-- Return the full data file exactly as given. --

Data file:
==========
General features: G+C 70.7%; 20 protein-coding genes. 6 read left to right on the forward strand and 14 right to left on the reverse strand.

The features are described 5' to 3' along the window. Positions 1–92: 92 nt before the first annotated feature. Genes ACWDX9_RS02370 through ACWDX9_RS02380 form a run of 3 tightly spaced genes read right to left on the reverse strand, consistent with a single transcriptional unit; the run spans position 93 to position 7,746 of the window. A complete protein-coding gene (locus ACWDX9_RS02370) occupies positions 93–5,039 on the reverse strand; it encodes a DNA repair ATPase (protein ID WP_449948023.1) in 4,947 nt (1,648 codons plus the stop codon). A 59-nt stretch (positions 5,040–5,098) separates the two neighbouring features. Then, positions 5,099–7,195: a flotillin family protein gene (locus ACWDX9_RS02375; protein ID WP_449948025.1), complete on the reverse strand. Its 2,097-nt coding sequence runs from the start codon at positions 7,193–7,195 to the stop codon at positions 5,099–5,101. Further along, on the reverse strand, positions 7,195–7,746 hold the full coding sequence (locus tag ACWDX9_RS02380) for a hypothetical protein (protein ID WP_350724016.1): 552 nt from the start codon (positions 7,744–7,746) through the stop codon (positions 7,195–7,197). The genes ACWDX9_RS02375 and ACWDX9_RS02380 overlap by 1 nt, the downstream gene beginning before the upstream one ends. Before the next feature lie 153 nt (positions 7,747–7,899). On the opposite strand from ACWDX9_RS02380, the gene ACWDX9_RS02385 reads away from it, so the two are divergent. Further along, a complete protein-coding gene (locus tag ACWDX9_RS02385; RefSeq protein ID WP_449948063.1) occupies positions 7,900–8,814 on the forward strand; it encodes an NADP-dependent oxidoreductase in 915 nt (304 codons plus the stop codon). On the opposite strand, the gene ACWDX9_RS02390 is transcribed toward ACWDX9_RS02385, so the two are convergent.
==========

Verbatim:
General features: G+C 70.7%; 20 protein-coding genes. 6 read left to right on the forward strand and 14 right to left on the reverse strand.

The features are described 5' to 3' along the window. Positions 1–92: 92 nt before the first annotated feature. Genes ACWDX9_RS02370 through ACWDX9_RS02380 form a run of 3 tightly spaced genes read right to left on the reverse strand, consistent with a single transcriptional unit; the run spans position 93 to position 7,746 of the window. A complete protein-coding gene (locus ACWDX9_RS02370) occupies positions 93–5,039 on the reverse strand; it encodes a DNA repair ATPase (protein ID WP_449948023.1) in 4,947 nt (1,648 codons plus the stop codon). A 59-nt stretch (positions 5,040–5,098) separates the two neighbouring features. Then, positions 5,099–7,195: a flotillin family protein gene (locus ACWDX9_RS02375; protein ID WP_449948025.1), complete on the reverse strand. Its 2,097-nt coding sequence runs from the start codon at positions 7,193–7,195 to the stop codon at positions 5,099–5,101. Further along, on the reverse strand, positions 7,195–7,746 hold the full coding sequence (locus tag ACWDX9_RS02380) for a hypothetical protein (protein ID WP_350724016.1): 552 nt from the start codon (positions 7,744–7,746) through the stop codon (positions 7,195–7,197). The genes ACWDX9_RS02375 and ACWDX9_RS02380 overlap by 1 nt, the downstream gene beginning before the upstream one ends. Before the next feature lie 153 nt (positions 7,747–7,899). On the opposite strand from ACWDX9_RS02380, the gene ACWDX9_RS02385 reads away from it, so the two are divergent. Further along, a complete protein-coding gene (locus tag ACWDX9_RS02385; RefSeq protein ID WP_449948063.1) occupies positions 7,900–8,814 on the forward strand; it encodes an NADP-dependent oxidoreductase in 915 nt (304 codons plus the stop codon). On the opposite strand, the gene ACWDX9_RS02390 is transcribed toward ACWDX9_RS02385, so the two are convergent.